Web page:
Parallel processing

scale diagram


High fidelity flow simulation can be extremely expensive. For example, rotor simulations require the vortical wake, and its effect on the following blades, to be captured accurately. Hence, the development of an efficient flow-solver is essential.

Prof Allen has developed a multiblock upwind flow-solver applicable to fixed-wing and rotor flows. The code can be run as unsteady, using an efficient implicit scheme and, and includes mesh motion and deformation schemes for unsteady flows with moving surfaces. The code has been made more efficient by adding multigrid acceleration and has been parallelised using MPI.

Parallelisation involves splitting the computational domain into smaller domains, and sending each one to separate processors. Hence, all sub-domain are solved simultaneously, resulting in faster solution. The speed-up obtained normally depends on the number of processors available, the size of the initial mesh, and the domain decomposition scheme developed.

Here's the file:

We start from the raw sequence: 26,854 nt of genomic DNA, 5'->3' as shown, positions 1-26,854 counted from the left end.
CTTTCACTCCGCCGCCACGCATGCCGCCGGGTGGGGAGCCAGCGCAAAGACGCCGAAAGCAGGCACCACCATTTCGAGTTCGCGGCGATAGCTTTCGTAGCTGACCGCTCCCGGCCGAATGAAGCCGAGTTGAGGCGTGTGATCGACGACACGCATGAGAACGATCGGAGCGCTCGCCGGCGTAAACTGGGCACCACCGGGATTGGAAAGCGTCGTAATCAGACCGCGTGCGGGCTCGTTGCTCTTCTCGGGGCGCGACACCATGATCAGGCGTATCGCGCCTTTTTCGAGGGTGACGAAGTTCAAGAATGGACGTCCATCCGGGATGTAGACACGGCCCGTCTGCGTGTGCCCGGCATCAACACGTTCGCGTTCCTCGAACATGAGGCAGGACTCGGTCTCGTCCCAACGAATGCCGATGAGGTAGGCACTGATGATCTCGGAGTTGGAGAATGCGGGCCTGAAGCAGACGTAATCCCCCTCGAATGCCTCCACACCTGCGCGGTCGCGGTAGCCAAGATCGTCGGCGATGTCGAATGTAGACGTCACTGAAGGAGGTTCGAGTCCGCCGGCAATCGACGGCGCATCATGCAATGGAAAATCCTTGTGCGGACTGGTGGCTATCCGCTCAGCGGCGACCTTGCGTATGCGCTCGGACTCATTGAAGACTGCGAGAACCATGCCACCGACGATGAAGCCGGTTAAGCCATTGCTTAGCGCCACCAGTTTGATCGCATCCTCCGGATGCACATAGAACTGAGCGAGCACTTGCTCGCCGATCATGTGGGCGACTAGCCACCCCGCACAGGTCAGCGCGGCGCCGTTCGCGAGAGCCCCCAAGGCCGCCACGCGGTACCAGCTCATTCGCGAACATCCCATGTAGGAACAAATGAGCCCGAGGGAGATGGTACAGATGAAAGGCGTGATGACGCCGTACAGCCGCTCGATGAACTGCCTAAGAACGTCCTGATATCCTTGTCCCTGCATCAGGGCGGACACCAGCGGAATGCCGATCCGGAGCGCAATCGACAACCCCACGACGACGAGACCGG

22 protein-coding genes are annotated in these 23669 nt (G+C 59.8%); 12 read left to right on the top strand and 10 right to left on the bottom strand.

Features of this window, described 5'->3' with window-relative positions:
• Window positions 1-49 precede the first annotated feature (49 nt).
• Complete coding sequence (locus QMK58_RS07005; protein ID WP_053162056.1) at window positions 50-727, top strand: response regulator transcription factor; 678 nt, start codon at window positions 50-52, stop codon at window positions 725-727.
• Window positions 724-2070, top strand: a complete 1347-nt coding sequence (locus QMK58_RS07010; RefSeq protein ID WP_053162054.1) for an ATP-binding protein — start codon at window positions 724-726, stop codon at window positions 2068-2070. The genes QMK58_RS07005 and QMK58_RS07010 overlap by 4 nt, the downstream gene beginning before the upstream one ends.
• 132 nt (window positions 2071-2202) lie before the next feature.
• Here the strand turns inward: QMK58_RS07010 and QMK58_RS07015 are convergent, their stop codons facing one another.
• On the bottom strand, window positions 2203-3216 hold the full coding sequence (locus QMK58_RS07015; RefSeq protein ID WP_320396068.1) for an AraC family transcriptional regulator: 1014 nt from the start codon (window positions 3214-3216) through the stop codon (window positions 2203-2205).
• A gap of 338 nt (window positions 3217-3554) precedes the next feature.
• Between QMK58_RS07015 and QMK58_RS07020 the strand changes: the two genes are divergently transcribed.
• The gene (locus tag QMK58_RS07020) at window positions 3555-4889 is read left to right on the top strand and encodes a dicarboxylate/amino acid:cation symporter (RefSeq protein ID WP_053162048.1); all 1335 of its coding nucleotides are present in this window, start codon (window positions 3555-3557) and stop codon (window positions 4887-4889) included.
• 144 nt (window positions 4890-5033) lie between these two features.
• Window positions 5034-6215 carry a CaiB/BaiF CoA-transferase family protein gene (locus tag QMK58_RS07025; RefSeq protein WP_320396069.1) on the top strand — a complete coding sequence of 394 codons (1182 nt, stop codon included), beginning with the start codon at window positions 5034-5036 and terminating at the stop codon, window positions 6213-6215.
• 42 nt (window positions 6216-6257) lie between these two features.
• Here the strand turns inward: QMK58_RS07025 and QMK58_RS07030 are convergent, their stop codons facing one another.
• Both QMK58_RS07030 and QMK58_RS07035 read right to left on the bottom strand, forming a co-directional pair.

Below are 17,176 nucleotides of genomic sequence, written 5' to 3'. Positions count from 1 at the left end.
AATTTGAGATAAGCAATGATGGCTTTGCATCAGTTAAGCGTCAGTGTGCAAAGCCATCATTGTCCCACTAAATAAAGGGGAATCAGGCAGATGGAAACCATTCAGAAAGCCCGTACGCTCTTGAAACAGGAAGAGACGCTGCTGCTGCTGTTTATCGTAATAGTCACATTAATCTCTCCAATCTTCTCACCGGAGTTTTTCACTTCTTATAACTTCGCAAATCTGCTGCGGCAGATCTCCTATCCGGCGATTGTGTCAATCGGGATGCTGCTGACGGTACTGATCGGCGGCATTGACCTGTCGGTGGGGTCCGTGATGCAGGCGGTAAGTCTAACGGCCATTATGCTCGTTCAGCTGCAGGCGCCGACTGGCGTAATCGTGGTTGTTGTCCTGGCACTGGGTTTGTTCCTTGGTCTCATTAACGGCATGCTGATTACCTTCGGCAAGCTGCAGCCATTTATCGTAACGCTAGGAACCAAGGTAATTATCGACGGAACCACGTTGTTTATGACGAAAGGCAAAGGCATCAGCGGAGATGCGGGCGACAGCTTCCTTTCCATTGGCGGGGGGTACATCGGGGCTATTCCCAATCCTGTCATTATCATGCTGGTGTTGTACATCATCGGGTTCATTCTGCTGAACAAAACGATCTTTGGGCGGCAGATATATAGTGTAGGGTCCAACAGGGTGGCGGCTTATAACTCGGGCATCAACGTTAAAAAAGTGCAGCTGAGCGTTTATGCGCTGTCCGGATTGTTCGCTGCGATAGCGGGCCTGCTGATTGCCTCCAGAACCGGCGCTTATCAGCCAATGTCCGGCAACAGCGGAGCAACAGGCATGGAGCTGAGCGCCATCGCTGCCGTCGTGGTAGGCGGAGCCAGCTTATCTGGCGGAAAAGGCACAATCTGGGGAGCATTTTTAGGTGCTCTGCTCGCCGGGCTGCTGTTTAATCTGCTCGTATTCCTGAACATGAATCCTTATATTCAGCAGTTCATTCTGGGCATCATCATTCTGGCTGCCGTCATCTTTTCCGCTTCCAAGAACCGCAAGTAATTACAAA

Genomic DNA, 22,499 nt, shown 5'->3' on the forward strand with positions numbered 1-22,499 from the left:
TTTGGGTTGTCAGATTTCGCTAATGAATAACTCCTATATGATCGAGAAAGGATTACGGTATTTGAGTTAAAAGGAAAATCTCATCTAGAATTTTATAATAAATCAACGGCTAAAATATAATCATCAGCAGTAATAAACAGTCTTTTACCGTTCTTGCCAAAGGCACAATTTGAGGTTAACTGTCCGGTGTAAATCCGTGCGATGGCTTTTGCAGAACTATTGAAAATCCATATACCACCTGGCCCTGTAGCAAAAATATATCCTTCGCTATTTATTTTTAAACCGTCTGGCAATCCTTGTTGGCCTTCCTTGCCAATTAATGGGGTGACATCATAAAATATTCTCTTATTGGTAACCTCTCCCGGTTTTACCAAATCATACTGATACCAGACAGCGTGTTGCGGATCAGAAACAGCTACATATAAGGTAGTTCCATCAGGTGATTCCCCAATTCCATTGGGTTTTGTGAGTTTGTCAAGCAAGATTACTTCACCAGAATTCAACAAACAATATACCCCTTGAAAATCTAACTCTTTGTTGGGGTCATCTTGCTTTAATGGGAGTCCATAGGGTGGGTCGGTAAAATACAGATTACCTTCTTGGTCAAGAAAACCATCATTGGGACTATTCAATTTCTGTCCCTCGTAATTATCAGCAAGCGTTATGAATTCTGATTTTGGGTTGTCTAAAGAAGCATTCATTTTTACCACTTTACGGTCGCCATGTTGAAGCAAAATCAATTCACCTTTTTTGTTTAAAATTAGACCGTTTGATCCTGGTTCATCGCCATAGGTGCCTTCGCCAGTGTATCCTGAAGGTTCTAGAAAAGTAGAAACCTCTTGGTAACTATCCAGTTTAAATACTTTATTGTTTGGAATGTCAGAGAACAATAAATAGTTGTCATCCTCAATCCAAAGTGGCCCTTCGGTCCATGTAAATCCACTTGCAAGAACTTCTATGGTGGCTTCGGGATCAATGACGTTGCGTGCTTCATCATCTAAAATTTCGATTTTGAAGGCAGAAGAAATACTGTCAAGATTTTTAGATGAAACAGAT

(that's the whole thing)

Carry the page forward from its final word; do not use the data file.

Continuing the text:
Prof Allen is a member of the UK Applied Aerodynamics Consortium, for supercomputing in aerodynamics, which has been awarded a significant amount of CPU time on the national supercomputing resource HPCx. As part of this research, the performance of his code was evaluated by the Terascaling Team at Daresbury Laboratories. Below is the scaling achieved by the code for a 20 million cell rotor calculation. Simulations were run on 32, 64, 128, 256, 512, and 1024 processors, and a factor of 1 was used on 32 CPUs. Hence, a speed-up of over 970 was achieved on 1024 CPUs, and the code has been awarded a Gold Star for this scaling performance.